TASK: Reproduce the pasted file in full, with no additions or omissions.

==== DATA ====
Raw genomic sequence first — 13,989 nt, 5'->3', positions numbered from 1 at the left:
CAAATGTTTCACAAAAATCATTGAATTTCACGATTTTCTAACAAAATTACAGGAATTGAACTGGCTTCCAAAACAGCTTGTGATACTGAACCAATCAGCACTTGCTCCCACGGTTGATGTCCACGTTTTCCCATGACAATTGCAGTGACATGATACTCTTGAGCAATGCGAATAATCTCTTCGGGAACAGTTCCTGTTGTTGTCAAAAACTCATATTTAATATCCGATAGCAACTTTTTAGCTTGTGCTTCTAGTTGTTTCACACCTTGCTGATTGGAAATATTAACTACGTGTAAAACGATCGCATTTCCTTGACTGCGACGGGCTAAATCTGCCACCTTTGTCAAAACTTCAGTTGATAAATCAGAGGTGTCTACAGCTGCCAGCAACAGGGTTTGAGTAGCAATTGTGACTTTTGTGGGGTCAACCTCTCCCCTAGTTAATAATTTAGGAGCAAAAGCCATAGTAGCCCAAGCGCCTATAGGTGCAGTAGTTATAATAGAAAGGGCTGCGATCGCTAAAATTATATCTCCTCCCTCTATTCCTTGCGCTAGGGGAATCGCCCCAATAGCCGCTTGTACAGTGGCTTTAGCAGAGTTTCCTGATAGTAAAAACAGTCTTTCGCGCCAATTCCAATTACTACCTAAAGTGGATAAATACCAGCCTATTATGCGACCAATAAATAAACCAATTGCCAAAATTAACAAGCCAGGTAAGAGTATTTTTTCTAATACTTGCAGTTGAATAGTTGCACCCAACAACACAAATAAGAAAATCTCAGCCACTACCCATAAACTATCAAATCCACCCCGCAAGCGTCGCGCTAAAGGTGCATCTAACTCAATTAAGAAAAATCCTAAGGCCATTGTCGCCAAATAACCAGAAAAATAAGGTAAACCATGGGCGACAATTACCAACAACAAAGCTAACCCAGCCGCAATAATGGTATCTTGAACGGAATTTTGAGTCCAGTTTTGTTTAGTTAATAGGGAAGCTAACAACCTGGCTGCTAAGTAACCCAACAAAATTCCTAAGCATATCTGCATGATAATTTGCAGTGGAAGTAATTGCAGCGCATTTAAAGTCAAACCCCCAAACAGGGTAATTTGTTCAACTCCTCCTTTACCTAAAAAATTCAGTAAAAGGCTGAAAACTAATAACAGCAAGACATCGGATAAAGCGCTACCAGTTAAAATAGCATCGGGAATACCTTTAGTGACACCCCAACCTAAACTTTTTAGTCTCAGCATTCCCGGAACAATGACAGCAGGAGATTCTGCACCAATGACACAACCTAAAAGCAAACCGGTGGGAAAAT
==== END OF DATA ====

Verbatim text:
Raw genomic sequence first — 13,989 nt, 5'->3', positions numbered from 1 at the left:
CAAATGTTTCACAAAAATCATTGAATTTCACGATTTTCTAACAAAATTACAGGAATTGAACTGGCTTCCAAAACAGCTTGTGATACTGAACCAATCAGCACTTGCTCCCACGGTTGATGTCCACGTTTTCCCATGACAATTGCAGTGACATGATACTCTTGAGCAATGCGAATAATCTCTTCGGGAACAGTTCCTGTTGTTGTCAAAAACTCATATTTAATATCCGATAGCAACTTTTTAGCTTGTGCTTCTAGTTGTTTCACACCTTGCTGATTGGAAATATTAACTACGTGTAAAACGATCGCATTTCCTTGACTGCGACGGGCTAAATCTGCCACCTTTGTCAAAACTTCAGTTGATAAATCAGAGGTGTCTACAGCTGCCAGCAACAGGGTTTGAGTAGCAATTGTGACTTTTGTGGGGTCAACCTCTCCCCTAGTTAATAATTTAGGAGCAAAAGCCATAGTAGCCCAAGCGCCTATAGGTGCAGTAGTTATAATAGAAAGGGCTGCGATCGCTAAAATTATATCTCCTCCCTCTATTCCTTGCGCTAGGGGAATCGCCCCAATAGCCGCTTGTACAGTGGCTTTAGCAGAGTTTCCTGATAGTAAAAACAGTCTTTCGCGCCAATTCCAATTACTACCTAAAGTGGATAAATACCAGCCTATTATGCGACCAATAAATAAACCAATTGCCAAAATTAACAAGCCAGGTAAGAGTATTTTTTCTAATACTTGCAGTTGAATAGTTGCACCCAACAACACAAATAAGAAAATCTCAGCCACTACCCATAAACTATCAAATCCACCCCGCAAGCGTCGCGCTAAAGGTGCATCTAACTCAATTAAGAAAAATCCTAAGGCCATTGTCGCCAAATAACCAGAAAAATAAGGTAAACCATGGGCGACAATTACCAACAACAAAGCTAACCCAGCCGCAATAATGGTATCTTGAACGGAATTTTGAGTCCAGTTTTGTTTAGTTAATAGGGAAGCTAACAACCTGGCTGCTAAGTAACCCAACAAAATTCCTAAGCATATCTGCATGATAATTTGCAGTGGAAGTAATTGCAGCGCATTTAAAGTCAAACCCCCAAACAGGGTAATTTGTTCAACTCCTCCTTTACCTAAAAAATTCAGTAAAAGGCTGAAAACTAATAACAGCAAGACATCGGATAAAGCGCTACCAGTTAAAATAGCATCGGGAATACCTTTAGTGACACCCCAACCTAAACTTTTTAGTCTCAGCATTCCCGGAACAATGACAGCAGGAGATTCTGCACCAATGACACAACCTAAAAGCAAACCGGTGGGAAAAT